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Joel R

The Paradox of Choice: Why A Major Retail CEO Spent His First 100 Days Thinking About Can Openers

This is the February edition of my 20202 Community Management series to help Invision Communities of all sizes build successful communities. Today’s article brings a recent news-worthy event from retail into the world of community management by talking about the paradox of choice, and what it means in thoughtfully designing online communities and forums. 

Read other community management articles and company updates in the Invision Community Blog, a free service to help Invision Community clients start and manage successful communities.    

CEO Mark Triggon, previously the chief merchandising officer at Target, laid out his plans to turn around the beleaguered American retailer Bed Bath & Beyond.  Part of that plan was reducing the number of can openers from 12 to 3. 

Sales rose. 

In an interview with The Wall Street Journal, Mr. Tritton explained how tests conducted in his first few months at the company showed that less is more when it comes to product assortment.  “The big takeaway: Selling too many items in stores that are overcrowded leads to ‘purchase paralysis,” Mr. Tritton said. 

Bed Bath & Beyond exploded across the American landscape in the 1990s and 2000’s with its focus on opening new “big box” stores for home merchandise where it was meant to be a category killer – consumers would shop in stores that offered them anything and everything.  It was famous for its floor-to-ceiling options, and a simple trip for a new shower curtain turned into a shopping spree for every room in the home.  In recent years though, that approach has soured on consumers.  A Business Insider reporter commented on her latest trip, “From our first steps in, the store was overwhelming. There was merchandise packed top to bottom on shelves that lined every wall.” 

The tides have changed.  Consumers are being offered – and overwhelmed – with more choices than ever before.   


One of the great benefits of the modern web is a proliferation of choice: choice in sprawling ideologies, choice in niche interests, and choice in shopping for thousands of products at a click of a button.  All of this, every day.  Unfortunately, that abundance of choice can stress and even paralyze our ability to make decisions. 

Psychologist Barry Schwartz coined the term Paradox of Choice in a 2004 book by the same name, where he advanced the idea that eliminating consumer choices can reduce anxiety for shoppers.  In other words, instead of offering 12 options for can openers, offer 3 options.   

What does this mean for online communities?


Across the spectrum of communities and forums, some of the biggest critical mistakes are forum creep and feature bloat.  New features are mindlessly added thinking it will lead to higher engagement, new forums are added for every conceivable discussion, and design choices are automatically enabled at the default without aligning to your strategy.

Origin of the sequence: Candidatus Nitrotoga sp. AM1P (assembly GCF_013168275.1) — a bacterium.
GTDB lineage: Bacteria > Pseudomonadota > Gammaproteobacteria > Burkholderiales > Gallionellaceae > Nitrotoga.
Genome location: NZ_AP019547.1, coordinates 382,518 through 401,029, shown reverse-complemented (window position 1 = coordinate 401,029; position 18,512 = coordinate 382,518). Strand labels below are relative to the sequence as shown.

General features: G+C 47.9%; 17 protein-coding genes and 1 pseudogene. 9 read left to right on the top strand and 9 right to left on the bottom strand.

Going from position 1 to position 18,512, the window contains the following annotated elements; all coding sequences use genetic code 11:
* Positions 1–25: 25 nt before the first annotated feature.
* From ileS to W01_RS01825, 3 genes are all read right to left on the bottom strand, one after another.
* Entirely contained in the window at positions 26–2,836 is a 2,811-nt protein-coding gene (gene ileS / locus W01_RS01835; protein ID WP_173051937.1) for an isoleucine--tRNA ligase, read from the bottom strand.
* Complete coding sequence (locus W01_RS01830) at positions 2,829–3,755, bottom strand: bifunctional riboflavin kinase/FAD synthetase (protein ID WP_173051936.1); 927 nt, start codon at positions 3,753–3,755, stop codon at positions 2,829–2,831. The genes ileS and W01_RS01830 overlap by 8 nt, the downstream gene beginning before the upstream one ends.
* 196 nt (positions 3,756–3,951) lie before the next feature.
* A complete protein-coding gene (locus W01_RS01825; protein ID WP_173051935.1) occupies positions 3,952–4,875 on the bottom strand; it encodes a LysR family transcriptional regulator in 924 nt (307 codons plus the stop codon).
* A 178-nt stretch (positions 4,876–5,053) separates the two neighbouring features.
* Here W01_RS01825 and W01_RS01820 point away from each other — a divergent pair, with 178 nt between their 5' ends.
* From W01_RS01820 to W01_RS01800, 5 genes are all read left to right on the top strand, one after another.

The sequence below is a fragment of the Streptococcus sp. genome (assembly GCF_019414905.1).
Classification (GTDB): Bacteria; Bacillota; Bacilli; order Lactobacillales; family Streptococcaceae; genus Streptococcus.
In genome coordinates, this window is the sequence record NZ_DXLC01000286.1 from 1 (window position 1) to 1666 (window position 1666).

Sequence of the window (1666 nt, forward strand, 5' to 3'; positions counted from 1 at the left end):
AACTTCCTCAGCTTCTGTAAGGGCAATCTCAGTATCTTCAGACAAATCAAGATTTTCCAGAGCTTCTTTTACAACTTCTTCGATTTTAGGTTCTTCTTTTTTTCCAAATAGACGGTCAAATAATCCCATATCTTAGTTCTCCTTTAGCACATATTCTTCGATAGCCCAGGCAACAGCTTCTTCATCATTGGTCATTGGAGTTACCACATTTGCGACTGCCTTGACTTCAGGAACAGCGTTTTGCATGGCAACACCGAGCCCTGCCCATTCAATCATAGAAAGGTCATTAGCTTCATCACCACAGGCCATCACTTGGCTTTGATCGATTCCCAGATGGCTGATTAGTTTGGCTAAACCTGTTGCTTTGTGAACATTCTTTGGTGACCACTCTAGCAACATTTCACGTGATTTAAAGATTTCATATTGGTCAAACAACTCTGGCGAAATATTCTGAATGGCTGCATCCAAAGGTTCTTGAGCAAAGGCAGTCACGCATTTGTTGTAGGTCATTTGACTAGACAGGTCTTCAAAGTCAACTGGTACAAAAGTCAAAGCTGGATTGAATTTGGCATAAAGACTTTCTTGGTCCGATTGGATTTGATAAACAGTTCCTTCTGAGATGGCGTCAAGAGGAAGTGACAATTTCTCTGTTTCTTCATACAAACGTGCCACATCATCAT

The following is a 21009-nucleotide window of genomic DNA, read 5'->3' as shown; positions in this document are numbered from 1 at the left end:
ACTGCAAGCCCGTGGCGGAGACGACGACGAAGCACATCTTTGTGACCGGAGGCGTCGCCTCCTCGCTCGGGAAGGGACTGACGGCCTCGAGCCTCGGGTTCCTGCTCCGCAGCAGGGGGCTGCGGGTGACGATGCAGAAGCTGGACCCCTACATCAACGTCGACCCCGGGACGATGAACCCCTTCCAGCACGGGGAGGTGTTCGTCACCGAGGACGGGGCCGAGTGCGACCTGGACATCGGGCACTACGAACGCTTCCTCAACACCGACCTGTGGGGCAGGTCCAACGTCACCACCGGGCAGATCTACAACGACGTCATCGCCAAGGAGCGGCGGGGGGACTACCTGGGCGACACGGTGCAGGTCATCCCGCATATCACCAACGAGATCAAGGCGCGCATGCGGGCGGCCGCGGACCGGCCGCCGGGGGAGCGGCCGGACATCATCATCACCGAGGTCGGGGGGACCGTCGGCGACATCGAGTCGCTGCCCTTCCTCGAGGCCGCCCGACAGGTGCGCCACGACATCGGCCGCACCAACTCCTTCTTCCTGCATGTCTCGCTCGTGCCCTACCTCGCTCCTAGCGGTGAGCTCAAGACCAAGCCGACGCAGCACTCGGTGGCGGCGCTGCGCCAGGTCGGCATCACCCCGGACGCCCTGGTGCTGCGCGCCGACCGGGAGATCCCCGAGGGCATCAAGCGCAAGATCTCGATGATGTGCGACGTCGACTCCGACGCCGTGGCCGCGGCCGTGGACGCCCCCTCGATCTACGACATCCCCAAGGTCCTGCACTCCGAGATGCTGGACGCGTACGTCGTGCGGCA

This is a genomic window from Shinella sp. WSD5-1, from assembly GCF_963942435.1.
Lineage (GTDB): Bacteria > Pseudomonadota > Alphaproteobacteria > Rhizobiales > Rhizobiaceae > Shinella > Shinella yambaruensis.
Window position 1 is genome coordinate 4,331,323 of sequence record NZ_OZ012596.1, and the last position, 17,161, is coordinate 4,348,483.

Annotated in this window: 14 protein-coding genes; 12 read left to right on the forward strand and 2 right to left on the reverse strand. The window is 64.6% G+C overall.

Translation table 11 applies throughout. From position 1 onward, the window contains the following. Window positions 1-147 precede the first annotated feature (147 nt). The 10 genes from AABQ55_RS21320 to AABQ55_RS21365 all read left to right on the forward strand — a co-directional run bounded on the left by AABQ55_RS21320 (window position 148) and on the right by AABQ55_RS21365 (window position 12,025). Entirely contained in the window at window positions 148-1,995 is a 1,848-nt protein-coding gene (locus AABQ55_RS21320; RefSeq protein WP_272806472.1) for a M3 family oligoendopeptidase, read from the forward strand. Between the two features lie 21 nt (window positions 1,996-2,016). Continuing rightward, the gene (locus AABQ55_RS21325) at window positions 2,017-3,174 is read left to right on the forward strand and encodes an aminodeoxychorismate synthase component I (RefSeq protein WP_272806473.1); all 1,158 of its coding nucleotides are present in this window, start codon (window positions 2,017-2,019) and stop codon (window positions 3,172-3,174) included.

Your initial goal is to sweep through your entire community and identify the areas that align with your community strategy.  For categories and boards that are low-value, low traffic, or not aligned with any strategic objectives, you should aggressively consolidate or eliminate. 

There’s no hard rule when it comes to design choices, although 7 has been touted as a magic number for short-term human memory.  You can use this magic number across a range of design decisions. For example:

  • At most 7 Reactions
  • At most 7 Primary Menu options
  • At most 7 major sections or content hubs


Choice overload can actually lead to less sales.  In 2000, psychologists Sheena Iyengar of Columbia University and Mark Lepper of Stanford University led a much-recited study where they presented passerbys at a food market with two tables: one with 24 fruit jams, the other with 6 jams. 

The one with 24 different jams generated more traffic to sample and taste.  But guess which table generated more sales?  The other table with fewer jams, which had ten times more purchases!   

The moral of the story? At junctures of your member journey where you ask users to make a critical decision such as user information when registering, subscriptions, or selling products, don’t be the table with 24 jams to sample, but never able to sell.      


Invision Community offers an interesting approach where you can act like both a “big box” community for your general audience and still offer “small box” cohesiveness for more intimate groups. The feature is called Clubs, which empowers smaller groups to form and split off from the main audience.  This is an especially consequential feature for mature and large communities looking to organically cultivate their next generation of engagement.   

Indeed, this is a trend happening in a large way among next-gen consumers, who are realizing the perils of broadcasting and oversharing.  In a 2019 white paper “The New Rules of Social” led by youth creative agency ZAK, nearly two-thirds of the under-30 respondents said they prefer to talk in private message rather than open forums and feeds. Facebook themselves launched head-first towards social groups back in 2016 after the US Presidential election.  In a 6,000 word essay called "Building Global Community," Zuckerberg sermonized on the importance of building connections in meaningful groups:


“There is a real opportunity to connect more of us with groups that will be meaningful social infrastructure in our lives ... Going forward, we will measure Facebook's progress with groups based on meaningful groups, not groups overall.”

Forum administrators on Invision Community have been building meaningful communities since day one. When properly deployed, Clubs will allow you to cultivate – and retain – users in a more focused environment without the distractions of your larger community.